Return to Mayberry – Andy Griffith, Ron Howard, Don Knotts43:42

  • 371
Published on September 19, 2016

Return to Mayberry

VIDEO of   Return to Mayberry – Andy Griffith, Ron Howard, Don Knotts


Return to Mayberry
Return to mayberry print ad.jpg
Original airing print advertisement
Genre Comedy
Written by Harvey Bullock
Everett Greenbaum
Andy Griffith (uncredited)
Directed by Bob Sweeney
Starring Andy Griffith
Ron Howard
Don Knotts
Howard Morris
Jim Nabors
George Lindsey
Aneta Corsaut
Betty Lynn
Jack Dodson
Theme music composer Earle Hagen
Country of origin United States
Originallanguage(s) English
Executiveproducer(s) Andy Griffith
Dean Hargrove
Richard O. Linke
Producer(s) Robin S. Clark
Donna Colabella (associate producer)
Editor(s) David Solomon
Cinematography Richard C. Glouner
Running time 95 mins.
Productioncompany(s) Strathmore Productions
Viacom Productions
Distributor NBC
Original network NBC
Original release April 13, 1986
Preceded by The Andy Griffith Show
Mayberry R.F.D.

Return to Mayberry is a 1986 American made-for-television comedy film based on the 1960s sitcoms The Andy Griffith Show and, to an extent, Mayberry R.F.D. as well. The film premiered on April 13, 1986 on NBC, and was the highest-rated television film of 1986.[1][2] Sixteen of the original cast members reunited for the film and its success could have led to additional Mayberry programs, but Griffith was committed to Matlock for the 1986-87 season.[1]

Most of the characters from the old series are revisited. The slightly milquetoast Howard Sprague (Jack Dodson), in an attempt to look younger, is seen in various hues of hair color. Gomer Pyle (Jim Nabors), having returned to civilian life following his stint in the Marines, shares filling-station duties with his cousin Goober (George Lindsey), and the pair are seen together for only the third time in the history of the franchise (after having previously only been shown together in the episode “Fun Girls” and an episode of Gomer Pyle, USMC). Howard Morris and Denver Pyle reprise the hillbilly roles of Ernest T. Bass and Briscoe Darling, respectively, along with Maggie Peterson and The Dillards as the rest of the Darling family. Otis Campbell (Hal Smith), the former town drunk, has become sober and now drives an ice cream truck.


Andy Taylor (Andy Griffith), now living in Cleveland as a US Postal Inspector, returns to his native Mayberry to see his son Opie (Ron Howard) become a first-time father, and also to run in the soon-to-be held sheriff’s election, as he has already asked county clerk Howard Sprague (Jack Dodson) to prepare the paperwork. But when Andy learns that his old deputy Barney Fife (Don Knotts), now back in Mayberry working as acting sheriff, announced his own candidacy while Andy was on the road back to town he quietly tells Opie, “I won’t run against Barney”.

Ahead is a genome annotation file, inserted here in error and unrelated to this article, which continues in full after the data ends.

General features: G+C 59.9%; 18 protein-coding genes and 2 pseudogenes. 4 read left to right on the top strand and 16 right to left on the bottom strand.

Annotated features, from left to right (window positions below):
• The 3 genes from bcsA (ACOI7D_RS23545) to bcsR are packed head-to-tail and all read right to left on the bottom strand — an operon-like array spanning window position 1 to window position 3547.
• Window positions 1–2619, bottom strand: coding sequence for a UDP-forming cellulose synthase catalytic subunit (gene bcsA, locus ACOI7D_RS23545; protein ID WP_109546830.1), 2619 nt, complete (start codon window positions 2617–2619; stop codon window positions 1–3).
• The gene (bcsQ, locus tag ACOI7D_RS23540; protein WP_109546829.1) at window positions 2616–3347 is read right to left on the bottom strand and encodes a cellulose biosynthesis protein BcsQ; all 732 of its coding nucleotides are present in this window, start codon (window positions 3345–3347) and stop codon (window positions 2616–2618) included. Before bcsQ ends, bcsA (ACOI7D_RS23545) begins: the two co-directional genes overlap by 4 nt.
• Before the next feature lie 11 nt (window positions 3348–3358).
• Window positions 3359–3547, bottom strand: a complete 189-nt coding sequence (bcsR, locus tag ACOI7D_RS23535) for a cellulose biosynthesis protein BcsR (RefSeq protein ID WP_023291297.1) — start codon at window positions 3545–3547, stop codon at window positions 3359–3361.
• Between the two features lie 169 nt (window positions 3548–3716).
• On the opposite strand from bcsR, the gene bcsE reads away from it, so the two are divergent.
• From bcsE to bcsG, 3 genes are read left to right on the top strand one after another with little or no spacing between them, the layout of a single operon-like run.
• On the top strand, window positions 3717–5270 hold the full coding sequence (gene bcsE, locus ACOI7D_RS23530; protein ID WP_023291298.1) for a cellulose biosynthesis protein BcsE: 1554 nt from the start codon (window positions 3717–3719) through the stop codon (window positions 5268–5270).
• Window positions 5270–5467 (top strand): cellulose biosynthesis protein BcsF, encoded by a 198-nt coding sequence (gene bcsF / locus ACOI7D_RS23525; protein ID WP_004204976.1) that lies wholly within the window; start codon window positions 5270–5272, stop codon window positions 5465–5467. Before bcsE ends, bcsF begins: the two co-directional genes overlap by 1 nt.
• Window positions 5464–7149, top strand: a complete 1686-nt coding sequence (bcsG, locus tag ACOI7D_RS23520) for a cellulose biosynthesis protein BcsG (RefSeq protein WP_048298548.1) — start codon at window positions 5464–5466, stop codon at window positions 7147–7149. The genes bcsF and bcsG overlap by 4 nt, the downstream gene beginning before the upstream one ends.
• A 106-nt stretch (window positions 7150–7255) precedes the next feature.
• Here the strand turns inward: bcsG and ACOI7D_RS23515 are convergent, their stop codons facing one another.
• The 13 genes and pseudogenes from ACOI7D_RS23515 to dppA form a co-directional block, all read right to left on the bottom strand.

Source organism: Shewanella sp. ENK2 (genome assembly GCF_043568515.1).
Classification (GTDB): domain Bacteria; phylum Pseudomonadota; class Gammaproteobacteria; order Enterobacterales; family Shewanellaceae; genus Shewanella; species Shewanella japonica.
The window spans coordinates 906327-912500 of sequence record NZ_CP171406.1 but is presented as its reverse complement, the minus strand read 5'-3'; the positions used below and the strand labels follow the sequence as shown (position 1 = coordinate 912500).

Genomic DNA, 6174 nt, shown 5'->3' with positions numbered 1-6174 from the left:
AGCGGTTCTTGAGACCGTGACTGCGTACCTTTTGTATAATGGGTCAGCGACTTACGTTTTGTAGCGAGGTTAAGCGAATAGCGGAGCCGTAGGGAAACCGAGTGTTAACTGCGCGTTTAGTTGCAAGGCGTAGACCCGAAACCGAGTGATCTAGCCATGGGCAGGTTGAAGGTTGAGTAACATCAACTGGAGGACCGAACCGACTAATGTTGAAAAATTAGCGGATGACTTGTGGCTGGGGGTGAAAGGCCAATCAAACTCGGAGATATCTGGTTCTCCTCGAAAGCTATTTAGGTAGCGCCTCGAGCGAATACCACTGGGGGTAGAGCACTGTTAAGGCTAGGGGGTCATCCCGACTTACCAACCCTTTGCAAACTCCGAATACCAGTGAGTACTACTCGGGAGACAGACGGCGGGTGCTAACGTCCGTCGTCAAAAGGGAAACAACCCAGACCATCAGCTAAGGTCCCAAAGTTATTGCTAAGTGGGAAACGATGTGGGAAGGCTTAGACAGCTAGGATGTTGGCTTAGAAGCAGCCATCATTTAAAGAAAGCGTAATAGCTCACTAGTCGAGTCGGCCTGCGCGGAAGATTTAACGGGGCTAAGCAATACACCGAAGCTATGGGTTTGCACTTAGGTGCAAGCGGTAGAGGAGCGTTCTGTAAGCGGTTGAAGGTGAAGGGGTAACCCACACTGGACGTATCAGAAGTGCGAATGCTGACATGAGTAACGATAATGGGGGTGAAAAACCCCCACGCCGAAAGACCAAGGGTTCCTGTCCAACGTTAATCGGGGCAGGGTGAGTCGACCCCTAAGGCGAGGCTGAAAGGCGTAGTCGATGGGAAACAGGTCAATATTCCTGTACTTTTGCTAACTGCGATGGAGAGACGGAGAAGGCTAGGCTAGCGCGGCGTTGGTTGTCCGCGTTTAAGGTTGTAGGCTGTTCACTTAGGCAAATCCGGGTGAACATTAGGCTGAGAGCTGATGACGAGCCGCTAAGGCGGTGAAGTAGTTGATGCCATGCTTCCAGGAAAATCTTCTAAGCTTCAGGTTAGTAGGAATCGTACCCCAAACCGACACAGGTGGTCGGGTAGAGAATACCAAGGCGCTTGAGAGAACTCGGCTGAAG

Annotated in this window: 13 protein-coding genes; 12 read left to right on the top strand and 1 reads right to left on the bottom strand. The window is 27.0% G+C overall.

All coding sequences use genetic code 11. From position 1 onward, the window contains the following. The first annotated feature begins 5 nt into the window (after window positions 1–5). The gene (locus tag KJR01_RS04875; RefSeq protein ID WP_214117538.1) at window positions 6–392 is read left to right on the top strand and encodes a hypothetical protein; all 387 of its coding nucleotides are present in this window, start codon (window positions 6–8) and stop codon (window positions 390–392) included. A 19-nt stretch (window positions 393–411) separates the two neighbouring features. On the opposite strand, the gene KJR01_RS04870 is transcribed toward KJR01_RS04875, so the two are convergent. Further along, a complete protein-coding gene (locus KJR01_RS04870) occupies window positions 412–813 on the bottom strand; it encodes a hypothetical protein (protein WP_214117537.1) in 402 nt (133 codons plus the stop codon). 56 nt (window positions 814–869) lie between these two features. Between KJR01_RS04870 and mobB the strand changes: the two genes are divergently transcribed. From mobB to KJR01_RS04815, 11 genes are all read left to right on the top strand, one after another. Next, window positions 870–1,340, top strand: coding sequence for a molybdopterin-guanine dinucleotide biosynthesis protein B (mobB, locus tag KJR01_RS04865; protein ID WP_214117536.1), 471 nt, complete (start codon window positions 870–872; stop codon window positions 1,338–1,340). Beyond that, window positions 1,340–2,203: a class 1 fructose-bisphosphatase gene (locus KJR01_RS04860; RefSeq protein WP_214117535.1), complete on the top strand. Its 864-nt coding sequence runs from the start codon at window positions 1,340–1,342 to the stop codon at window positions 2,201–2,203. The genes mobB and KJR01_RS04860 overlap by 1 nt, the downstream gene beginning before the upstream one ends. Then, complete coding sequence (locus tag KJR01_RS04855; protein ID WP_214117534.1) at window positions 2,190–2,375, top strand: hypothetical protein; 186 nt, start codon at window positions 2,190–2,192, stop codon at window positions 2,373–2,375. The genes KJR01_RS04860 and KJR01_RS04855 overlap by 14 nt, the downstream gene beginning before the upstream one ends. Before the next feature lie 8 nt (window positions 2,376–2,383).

Andy goes to visit Barney at the sheriff’s office. Barney tells Andy that he decided to run for sheriff because nobody else would, and then his opponent Ben Woods decided to run shortly afterward. Andy then mentions that Barney’s old girlfriend Thelma Lou, newly divorced after less than two years, is back in Mayberry staying with her sister; Barney nonchalantly says he’ll eventually go and see her. As Barney leaves to teach a safety class at school, they’re accosted by Ernest T. Bass standing on the base of the town flagpole, and who gives them a cryptic rhyme: “Your hair was brown but now it’s gray; make that monster go away”. The “monster” is revealed to be an elaborate publicity stunt orchestrated by young businessman Wally Butler (Richard Lineback), who bought an oriental restaurant outside of town and added a hotel. Butler found some old dragon artifacts, presumably left by the restaurant’s former owners, and hired Ernest T. to perpetuate a hoax at Myer’s Lake to attract customers by stealing some neighbors’ chickens and dogs to make people think they were eaten by the monster.

Andy goes to the cemetery to visit Aunt Bee‘s grave, and finds Thelma Lou there visiting her uncle’s gravesite. Thelma Lou laments about Barney’s not calling, but she follows Andy to the school where Barney, in clown makeup, is playacting for a classroom of students. Though embarrassed by his appearance, Barney accepts an invitation to dine with Thelma Lou at her sister’s house. Andy ducks out while the two are reacquainting and drives over to the house where Opie and his wife Eunice live just as she is about to go into labor. In a panic, Opie accidentally crashes his car into a tree, and Andy volunteers his car to take them to the hospital. On the way, Andy’s engine begins to falter, and they only make it as far as Gomer and Goober’s garage before Eunice gives birth to a boy. Shortly afterward, Barney pulls up, already irritated by the fact that no one told him about the birth, which happened all too fast, but his anger is exacerbated when Gomer (Jim Nabors) and Goober (George Lindsey) mistakenly refer to Andy as “sheriff”. Later that night, he visits Andy to apologize for how he acted, saying he also felt “left out” of being part of seeing Opie become a father.

The next day, Gomer and Goober are out fishing at Myer’s Lake when Gomer sees a monster sticking its head up out of the water. Andy and Barney arrive shortly afterward, but Barney doesn’t believe Gomer’s story until he sees what looks like monster tracks in the mud (made by Ernest T. wearing specially made galoshes). When Gomer later shows Barney a picture he took of Goober with something unidentifiable in the background, Barney becomes convinced there’s a monster in the lake. Wally Butler later invites Barney to his new inn, secretly gives him a contribution check for his campaign, and invites him in to talk to a TV news reporter about his discovery.